Argued and Submitted: June 24, 2014.
Multnomah County Circuit Court. 110532061. Kelly Skye, Judge.
Erik Blumenthal, Deputy Public Defender, argued the cause for appellant. With him on the brief was Peter Gartlan, Chief Defender, Office of Public Defense Services.
Erin K. Galli, Senior Assistant Attorney General, argued the cause for respondent. With her on the brief were Ellen F. Rosenblum, Attorney General, and Anna M. Joyce, Solicitor General.
Before Tookey, Presiding Judge, and Hadlock, Judge, and De Muniz, Senior Judge.[*]
[265 Or.App. 731] TOOKEY, P. J.
Defendant, who sold batteries labeled and packaged as batteries made by the Sony Corporation, appeals a judgment of conviction for one count of trademark counterfeiting in the second degree, Count 2, ORS 647.145, and three counts of trademark counterfeiting in the third degree, Counts 6, 7, and 8, ORS 647.140, and raises six assignments of error. We write to address defendant's first five assignments of error, in which he argues that the trial court improperly admitted testimonial, documentary, and physical evidence regarding Trustgram technology, a technology used by Sony to conduct authentication tests on batteries sold by defendant. He argues that that evidence is scientific evidence that should not have been admitted without the foundational showing of scientific validity required by State v. Brown, 297 Or. 404, 687 P.2d 751 (1984), and State v. O'Key, 321 Or. 285, 899 P.2d 663 (1995). The state responds that Trustgram technology is
not scientific evidence and that any error was harmless. We review for legal error. State v. Whitmore, 257 Or.App. 664, 665, [265 Or.App. 732] 307 P.3d 552 (2013). We conclude that evidence regarding Trustgram technology is scientific evidence that should not have been admitted without the required foundational showing of scientific validity. We further conclude that the error was not harmless. Accordingly, we reverse and remand on Counts 2, 3, 6, 7, and 8, remand for resentencing, and otherwise affirm.
Defendant sold various items on eBay, including batteries bearing the name " Sony" --a registered trademark of Sony. To protect against trademark infringement of certain products, Sony places on its packaging a proprietary holographic sticker called a Trustgram, which, when viewed through a device called a Handy Viewer, indicates whether a product is authentic. Bitter, an investigator for Sony Corporate Security, received a tip that defendant might be selling counterfeit Sony batteries. Bitter purchased batteries packaged as Sony batteries from defendant, and she used Trustgram technology to determine that they were counterfeit. Based on information that Bitter provided to the police, the police later seized numerous batteries from defendant's home, and the state charged defendant with trademark counterfeiting.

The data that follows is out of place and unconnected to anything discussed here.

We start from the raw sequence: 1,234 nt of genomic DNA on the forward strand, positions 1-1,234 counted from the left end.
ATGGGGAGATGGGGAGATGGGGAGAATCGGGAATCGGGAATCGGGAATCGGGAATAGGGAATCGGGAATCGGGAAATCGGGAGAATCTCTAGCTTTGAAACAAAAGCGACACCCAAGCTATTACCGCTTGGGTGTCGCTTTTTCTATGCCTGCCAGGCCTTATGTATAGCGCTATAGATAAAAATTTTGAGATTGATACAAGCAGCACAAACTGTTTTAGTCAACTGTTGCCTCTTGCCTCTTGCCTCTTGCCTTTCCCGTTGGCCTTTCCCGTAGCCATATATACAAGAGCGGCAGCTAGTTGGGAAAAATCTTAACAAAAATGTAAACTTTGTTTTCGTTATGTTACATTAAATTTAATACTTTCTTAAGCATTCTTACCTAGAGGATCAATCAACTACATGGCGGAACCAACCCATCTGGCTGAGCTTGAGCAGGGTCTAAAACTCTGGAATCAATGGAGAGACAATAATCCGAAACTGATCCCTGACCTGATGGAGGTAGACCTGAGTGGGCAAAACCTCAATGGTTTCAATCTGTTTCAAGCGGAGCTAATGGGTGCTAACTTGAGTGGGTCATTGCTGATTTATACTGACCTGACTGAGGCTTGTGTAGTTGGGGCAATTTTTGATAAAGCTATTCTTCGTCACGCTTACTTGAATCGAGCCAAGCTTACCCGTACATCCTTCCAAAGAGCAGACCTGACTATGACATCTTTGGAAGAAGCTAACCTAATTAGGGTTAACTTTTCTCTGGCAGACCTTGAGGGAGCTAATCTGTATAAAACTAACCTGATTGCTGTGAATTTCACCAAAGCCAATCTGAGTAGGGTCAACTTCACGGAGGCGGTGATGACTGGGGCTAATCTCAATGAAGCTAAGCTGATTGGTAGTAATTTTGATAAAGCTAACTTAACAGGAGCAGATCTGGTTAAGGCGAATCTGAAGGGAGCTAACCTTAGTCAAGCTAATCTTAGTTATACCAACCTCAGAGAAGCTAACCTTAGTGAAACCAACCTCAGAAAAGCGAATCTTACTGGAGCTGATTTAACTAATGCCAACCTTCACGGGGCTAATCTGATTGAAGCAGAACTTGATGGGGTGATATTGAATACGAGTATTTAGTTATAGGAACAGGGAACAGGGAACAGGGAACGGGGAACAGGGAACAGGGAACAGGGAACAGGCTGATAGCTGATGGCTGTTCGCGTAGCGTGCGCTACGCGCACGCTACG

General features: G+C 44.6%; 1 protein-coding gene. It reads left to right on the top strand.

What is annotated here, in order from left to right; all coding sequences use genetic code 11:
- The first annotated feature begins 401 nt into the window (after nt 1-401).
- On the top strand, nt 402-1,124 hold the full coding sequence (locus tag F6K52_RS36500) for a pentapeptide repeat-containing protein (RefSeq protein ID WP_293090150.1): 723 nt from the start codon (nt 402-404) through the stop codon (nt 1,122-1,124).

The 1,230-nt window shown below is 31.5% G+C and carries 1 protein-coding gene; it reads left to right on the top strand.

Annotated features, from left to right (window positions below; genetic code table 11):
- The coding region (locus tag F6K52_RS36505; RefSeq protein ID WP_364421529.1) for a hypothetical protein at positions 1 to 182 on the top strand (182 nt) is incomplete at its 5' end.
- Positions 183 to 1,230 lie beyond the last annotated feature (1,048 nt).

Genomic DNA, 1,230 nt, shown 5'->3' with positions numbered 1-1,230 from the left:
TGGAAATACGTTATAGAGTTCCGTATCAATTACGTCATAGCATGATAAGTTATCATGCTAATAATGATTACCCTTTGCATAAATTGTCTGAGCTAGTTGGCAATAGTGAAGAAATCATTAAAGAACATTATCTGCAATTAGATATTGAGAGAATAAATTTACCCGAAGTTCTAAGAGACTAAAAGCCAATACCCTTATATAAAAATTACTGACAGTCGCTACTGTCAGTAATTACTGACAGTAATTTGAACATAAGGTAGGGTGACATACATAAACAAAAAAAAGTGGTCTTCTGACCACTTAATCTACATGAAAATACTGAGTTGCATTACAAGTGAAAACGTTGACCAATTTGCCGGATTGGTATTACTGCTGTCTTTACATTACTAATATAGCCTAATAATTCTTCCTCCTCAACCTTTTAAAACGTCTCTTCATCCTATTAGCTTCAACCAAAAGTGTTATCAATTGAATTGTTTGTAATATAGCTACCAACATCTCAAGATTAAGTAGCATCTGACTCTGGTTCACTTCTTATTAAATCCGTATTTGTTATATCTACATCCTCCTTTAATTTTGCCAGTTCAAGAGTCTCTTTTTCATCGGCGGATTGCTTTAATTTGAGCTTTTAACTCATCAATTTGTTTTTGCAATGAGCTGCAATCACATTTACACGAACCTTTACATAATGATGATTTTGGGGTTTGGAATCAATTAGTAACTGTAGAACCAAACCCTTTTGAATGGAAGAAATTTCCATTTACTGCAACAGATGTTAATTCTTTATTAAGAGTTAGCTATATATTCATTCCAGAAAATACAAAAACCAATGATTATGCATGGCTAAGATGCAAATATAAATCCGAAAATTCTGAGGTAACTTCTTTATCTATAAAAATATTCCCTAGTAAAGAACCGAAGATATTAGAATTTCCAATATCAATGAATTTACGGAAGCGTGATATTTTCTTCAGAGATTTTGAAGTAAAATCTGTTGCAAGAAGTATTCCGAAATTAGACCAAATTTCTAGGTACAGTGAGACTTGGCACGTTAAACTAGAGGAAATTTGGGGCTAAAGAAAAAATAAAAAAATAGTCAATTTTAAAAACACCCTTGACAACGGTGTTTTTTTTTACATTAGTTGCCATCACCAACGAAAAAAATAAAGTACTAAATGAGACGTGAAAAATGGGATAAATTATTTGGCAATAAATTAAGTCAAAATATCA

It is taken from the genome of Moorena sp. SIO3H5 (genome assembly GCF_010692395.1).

Before trial, defendant moved to exclude all testimony " that the batteries at issue are counterfeit[.]" He contended that any such testimony was based on the results of a product authentication test using Trustgram technology, that Bitter lacked the training and experience to testify as an expert about Trustgram technology, and that the state was required to show that Bitter's conclusion met the standards of scientific validity set forth in Brown and O'Key. In his motion, defendant argued:
" The state must prove beyond a reasonable doubt that the items at issue are indeed counterfeit. This conclusion necessitates expert opinion because the differences between a genuine and counterfeit battery would not be apparent to a lay person and an average juror could not be expected to understand the issues involved. According [to] [265 Or.App. 733] the state's own witnesses, it would be impossible for [someone] to tell these batteries are counterfeit without the use [of] a hand held device and the 'Trustgram system' to conduct a product authentication test. To conduct the test and be confident in its reliability, one would need specialized training and experience. In addition, for the results of the test to be admitted, it ...